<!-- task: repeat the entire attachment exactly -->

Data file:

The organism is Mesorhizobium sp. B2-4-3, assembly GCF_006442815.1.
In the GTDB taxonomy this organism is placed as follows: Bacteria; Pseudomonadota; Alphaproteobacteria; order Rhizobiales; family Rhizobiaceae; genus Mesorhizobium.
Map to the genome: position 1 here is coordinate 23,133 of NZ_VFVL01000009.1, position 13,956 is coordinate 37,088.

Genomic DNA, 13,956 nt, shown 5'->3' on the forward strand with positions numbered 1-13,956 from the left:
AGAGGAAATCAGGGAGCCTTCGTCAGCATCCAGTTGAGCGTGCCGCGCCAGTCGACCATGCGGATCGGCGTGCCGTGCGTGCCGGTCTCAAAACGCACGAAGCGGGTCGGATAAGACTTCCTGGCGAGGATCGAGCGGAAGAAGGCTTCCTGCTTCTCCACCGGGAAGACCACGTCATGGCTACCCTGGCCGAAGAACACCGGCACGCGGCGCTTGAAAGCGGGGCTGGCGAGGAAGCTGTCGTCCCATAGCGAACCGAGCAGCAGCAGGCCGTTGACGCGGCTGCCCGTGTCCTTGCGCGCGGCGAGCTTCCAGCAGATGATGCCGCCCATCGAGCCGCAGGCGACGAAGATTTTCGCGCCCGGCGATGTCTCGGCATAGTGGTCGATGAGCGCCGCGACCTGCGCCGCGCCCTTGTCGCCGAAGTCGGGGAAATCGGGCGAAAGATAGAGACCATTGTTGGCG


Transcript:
The organism is Mesorhizobium sp. B2-4-3, assembly GCF_006442815.1.
In the GTDB taxonomy this organism is placed as follows: Bacteria; Pseudomonadota; Alphaproteobacteria; order Rhizobiales; family Rhizobiaceae; genus Mesorhizobium.
Map to the genome: position 1 here is coordinate 23,133 of NZ_VFVL01000009.1, position 13,956 is coordinate 37,088.

Genomic DNA, 13,956 nt, shown 5'->3' on the forward strand with positions numbered 1-13,956 from the left:
AGAGGAAATCAGGGAGCCTTCGTCAGCATCCAGTTGAGCGTGCCGCGCCAGTCGACCATGCGGATCGGCGTGCCGTGCGTGCCGGTCTCAAAACGCACGAAGCGGGTCGGATAAGACTTCCTGGCGAGGATCGAGCGGAAGAAGGCTTCCTGCTTCTCCACCGGGAAGACCACGTCATGGCTACCCTGGCCGAAGAACACCGGCACGCGGCGCTTGAAAGCGGGGCTGGCGAGGAAGCTGTCGTCCCATAGCGAACCGAGCAGCAGCAGGCCGTTGACGCGGCTGCCCGTGTCCTTGCGCGCGGCGAGCTTCCAGCAGATGATGCCGCCCATCGAGCCGCAGGCGACGAAGATTTTCGCGCCCGGCGATGTCTCGGCATAGTGGTCGATGAGCGCCGCGACCTGCGCCGCGCCCTTGTCGCCGAAGTCGGGGAAATCGGGCGAAAGATAGAGACCATTGTTGGCG